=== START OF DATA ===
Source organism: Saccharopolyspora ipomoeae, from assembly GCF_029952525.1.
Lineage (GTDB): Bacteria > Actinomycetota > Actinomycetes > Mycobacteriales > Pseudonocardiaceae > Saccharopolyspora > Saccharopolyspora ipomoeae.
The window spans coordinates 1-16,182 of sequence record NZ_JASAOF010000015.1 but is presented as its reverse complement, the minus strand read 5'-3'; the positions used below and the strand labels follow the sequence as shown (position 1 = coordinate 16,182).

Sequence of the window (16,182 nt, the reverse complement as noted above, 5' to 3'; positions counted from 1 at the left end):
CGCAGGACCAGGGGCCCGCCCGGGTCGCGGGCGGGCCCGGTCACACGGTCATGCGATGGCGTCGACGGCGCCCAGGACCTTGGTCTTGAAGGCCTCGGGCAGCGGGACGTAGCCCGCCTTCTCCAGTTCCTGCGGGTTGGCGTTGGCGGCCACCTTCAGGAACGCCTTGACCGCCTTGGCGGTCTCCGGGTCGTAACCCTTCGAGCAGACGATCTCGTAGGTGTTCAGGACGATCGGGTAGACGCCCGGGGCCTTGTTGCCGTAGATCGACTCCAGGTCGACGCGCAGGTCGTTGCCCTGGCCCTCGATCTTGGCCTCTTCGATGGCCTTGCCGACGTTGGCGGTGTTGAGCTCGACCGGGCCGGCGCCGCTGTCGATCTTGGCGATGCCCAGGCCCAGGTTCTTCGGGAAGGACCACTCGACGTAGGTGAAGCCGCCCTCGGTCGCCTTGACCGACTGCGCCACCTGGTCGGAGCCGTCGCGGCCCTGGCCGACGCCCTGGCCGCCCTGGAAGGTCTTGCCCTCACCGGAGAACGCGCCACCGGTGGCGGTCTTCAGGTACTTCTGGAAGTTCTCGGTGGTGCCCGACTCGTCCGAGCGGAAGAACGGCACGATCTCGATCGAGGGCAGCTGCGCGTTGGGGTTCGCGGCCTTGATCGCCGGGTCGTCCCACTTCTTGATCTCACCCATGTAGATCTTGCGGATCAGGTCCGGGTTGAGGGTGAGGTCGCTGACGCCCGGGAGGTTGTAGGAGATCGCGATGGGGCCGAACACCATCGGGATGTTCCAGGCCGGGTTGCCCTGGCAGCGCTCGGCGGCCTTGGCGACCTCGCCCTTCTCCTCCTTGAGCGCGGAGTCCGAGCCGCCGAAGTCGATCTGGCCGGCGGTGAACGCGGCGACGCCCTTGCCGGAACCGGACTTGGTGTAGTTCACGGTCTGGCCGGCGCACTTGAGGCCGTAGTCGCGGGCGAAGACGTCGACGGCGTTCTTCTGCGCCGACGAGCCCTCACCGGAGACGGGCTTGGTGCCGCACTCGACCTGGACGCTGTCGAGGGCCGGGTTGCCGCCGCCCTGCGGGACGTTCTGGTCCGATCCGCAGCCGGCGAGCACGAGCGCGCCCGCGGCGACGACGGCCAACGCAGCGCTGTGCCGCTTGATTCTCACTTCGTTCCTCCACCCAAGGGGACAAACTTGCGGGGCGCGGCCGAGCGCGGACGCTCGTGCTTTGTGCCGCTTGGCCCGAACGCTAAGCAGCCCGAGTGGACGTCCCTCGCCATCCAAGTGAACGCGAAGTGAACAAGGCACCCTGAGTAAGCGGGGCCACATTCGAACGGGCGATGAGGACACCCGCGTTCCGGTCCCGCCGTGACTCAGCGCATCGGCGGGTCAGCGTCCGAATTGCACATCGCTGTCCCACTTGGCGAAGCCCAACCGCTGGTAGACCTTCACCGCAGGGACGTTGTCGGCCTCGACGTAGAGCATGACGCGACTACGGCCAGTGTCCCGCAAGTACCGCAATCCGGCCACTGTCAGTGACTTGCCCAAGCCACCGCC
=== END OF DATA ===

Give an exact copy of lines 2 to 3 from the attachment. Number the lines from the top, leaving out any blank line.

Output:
Lineage (GTDB): Bacteria > Actinomycetota > Actinomycetes > Mycobacteriales > Pseudonocardiaceae > Saccharopolyspora > Saccharopolyspora ipomoeae.
The window spans coordinates 1-16,182 of sequence record NZ_JASAOF010000015.1 but is presented as its reverse complement, the minus strand read 5'-3'; the positions used below and the strand labels follow the sequence as shown (position 1 = coordinate 16,182).